LiteratEye #49: Biff! Bam! Super-Journalist Takes On the Academics

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Filed under: Media Literacy

Here’s the forty-ninth installment of LiteratEye, a series found only on The Art of the Prank Blog, by W.J. Elvin III, editor and publisher of FIONA: Mysteries & Curiosities of Literary Fraud & Folly and the LitFraud blog.


LiteratEye #49: Biff! Bam! Super-Journalist Takes On the Academics
By W.J. Elvin III
January 29, 2010

“I have never done any research that shows blondes are more aggressive, entitled, angry or ‘warlike’ than brunette or redheads.” Aaron Sell, Center for Evolutionary Psychology, in a letter to the Times of London.

You probably noticed the anti-British journalist rant posted on this site yesterday, provoked by the article referred to above. If not, it’s still available for your reading enjoyment.

The controversy has been getting a lot of play on sites catering to scholars such as Arts & Letters Daily as well as some more popular arenas like Defamer.

Thus far, though, no one seems to be standing up for British journalists. Until now, that is. Here in the LiteratEye bunker we’re taking a contrarian position on the matter. We declare British journalists to be the best and brightest in the business.

As I recall, old school British journalists could typically run circles around their American counterparts as news-getters and as entertaining writers. The few I’ve known as editors could no doubt have donned general’s uniforms and tidied up Afghanistan and Iraq in short order.

Their secret – and I’m speaking here of those I knew in the good old days — is that they understood and served reader interest. I’m sure they could have produced brilliant thumb-sucker think pieces or razor-sharp analysis of yet another boring issue. Or they could have written suck-up puff stories touting their intimate buddy-buddy relationships with the high and mighty. But, no, they wrote for the fellow who, over his morning coffee, would peek from behind the paper to say: “Jumpin’ cheeses, Alice, listen to this!”

There was one other secret, being that while they were experts at their craft, they were not prima donna specialists. If there was a plane crash, they covered the plane crash rather than protest that they only reported in their particular field, say, celebrity gossip, or pork belly futures, or high tech gizmos.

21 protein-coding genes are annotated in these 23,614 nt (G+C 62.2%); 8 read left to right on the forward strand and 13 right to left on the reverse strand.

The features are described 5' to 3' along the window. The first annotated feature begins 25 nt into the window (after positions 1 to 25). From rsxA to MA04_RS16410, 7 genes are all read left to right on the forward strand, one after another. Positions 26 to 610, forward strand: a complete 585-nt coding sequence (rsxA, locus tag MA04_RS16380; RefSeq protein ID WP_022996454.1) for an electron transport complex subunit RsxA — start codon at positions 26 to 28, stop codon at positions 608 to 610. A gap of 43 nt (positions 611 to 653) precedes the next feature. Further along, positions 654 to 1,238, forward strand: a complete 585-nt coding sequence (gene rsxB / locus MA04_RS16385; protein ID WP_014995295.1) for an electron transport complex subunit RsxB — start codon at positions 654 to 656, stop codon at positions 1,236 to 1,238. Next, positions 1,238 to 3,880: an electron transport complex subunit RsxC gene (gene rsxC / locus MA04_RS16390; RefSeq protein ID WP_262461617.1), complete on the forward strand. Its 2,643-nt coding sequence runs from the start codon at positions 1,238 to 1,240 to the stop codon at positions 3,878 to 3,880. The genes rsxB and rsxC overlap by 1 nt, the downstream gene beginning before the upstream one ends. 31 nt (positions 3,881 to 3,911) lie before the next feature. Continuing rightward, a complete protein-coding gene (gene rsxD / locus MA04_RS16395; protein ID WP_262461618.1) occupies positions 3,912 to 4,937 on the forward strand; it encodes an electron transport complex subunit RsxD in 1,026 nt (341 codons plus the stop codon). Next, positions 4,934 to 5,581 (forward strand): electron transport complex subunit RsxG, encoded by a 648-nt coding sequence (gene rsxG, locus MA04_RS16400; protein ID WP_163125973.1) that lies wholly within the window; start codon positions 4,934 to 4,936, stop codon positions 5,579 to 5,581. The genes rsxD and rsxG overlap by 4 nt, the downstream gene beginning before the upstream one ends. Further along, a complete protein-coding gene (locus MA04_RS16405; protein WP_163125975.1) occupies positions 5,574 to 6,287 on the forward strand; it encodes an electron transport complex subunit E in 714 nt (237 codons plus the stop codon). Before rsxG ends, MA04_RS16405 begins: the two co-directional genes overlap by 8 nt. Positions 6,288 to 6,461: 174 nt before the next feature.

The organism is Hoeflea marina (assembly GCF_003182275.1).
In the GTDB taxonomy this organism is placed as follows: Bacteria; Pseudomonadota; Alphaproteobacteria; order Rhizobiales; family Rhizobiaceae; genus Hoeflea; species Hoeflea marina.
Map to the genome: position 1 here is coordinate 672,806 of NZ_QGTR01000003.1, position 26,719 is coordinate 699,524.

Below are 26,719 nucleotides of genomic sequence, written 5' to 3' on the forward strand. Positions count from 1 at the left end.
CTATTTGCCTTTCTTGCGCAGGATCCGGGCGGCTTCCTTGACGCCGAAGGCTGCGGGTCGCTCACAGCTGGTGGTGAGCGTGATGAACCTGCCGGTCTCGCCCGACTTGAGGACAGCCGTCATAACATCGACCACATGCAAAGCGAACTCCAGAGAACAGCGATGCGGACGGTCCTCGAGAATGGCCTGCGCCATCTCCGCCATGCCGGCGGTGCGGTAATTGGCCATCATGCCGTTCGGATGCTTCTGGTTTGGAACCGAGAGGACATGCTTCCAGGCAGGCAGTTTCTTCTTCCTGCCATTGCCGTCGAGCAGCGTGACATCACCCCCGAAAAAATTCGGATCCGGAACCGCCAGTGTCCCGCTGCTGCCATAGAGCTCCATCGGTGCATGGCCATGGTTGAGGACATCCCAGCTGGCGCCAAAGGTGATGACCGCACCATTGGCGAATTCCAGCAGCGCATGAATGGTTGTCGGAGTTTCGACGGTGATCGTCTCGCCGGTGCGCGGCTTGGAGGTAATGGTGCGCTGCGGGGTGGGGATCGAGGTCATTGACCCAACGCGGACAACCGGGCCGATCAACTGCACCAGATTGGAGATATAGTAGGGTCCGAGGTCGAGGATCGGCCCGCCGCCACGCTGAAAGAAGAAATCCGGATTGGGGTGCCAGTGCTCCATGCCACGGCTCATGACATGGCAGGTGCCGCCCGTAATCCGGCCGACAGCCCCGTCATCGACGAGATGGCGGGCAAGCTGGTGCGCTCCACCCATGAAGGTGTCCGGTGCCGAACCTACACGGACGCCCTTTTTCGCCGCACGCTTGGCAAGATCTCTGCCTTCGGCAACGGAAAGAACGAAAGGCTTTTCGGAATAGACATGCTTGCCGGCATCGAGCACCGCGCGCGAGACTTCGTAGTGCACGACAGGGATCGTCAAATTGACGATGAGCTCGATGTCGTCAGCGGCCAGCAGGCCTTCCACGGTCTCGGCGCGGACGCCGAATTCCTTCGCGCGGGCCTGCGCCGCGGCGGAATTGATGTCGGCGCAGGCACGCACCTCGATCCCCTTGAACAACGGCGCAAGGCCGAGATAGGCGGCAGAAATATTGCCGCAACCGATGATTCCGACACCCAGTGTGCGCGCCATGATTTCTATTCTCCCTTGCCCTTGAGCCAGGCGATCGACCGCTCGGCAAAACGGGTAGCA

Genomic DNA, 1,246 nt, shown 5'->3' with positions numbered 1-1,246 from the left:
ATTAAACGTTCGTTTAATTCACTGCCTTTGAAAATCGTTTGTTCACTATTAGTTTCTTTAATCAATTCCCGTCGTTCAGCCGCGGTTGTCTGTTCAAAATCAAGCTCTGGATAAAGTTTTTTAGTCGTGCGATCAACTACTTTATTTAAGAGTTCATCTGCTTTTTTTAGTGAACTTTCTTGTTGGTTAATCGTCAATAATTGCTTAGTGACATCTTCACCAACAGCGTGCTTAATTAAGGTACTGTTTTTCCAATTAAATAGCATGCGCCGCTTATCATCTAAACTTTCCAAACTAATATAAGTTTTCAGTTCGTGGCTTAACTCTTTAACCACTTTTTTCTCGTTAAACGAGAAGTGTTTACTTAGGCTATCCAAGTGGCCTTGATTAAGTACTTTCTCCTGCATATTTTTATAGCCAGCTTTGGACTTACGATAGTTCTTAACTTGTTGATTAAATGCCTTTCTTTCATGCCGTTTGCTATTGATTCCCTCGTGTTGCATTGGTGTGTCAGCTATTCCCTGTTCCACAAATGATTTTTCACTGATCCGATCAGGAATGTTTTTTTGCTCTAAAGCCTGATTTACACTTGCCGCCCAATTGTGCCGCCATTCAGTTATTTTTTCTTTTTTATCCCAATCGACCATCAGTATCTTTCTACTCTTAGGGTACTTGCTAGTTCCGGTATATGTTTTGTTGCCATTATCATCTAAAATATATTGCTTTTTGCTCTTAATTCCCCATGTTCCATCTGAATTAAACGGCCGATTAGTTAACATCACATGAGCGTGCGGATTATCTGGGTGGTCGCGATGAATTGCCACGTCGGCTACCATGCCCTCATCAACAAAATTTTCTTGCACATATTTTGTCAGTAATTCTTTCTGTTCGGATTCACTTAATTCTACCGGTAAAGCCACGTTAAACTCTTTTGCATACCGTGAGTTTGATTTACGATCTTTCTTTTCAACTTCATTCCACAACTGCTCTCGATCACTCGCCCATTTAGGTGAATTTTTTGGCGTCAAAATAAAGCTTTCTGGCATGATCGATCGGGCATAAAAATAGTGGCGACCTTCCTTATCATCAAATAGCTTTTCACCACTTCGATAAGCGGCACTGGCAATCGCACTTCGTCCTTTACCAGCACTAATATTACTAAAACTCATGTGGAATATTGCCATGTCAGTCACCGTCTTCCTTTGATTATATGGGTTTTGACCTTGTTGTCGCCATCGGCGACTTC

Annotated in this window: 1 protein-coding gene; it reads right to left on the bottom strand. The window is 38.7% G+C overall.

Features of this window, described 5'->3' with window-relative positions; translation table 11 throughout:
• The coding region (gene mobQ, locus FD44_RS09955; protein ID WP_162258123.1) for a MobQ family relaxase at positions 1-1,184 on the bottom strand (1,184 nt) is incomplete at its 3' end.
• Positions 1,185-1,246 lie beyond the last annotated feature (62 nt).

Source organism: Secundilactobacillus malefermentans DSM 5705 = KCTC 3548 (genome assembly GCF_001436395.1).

I ran the controversy past my friend Neil Marr, whose accordion-fold resume includes first rank British journalism though he is now an international publisher. Neil’s BeWrite Books is basically an editorial shop helping a few select authors get their work to market.

Neil’s craftsmanship and credentials qualify him for the Ink-Stained Wretches Hall of Fame. I mean, this guy should wear a cape and a mask, with a big “J” on the chest of his body-stocking. He’s Super-Journalist. And from his hideaway on the Riviera I can hear him muttering, in good Scots brogue, “Shut up, Elvin, and get on with the story.”

Yes. Well, Neil’s reply left little doubt as to where he stands regarding the lambasting of British journalists: “This grumpy piece of back-tracking, I think, sounds like just another bunch of sour grapes from a naive ‘expert’ ...”

More in a minute. First, to put things in perspective, here’s evolutionary psychologist Satoshi Kanazawa going on the attack near the end of the article posted here yesterday: “I hope American and British readers (and readers throughout the world) will finally wake up to the reality of British journalism: You just cannot believe what you read in British newspapers. I’d further call on my academic colleagues on both sides of the Atlantic never to speak to British reporters.”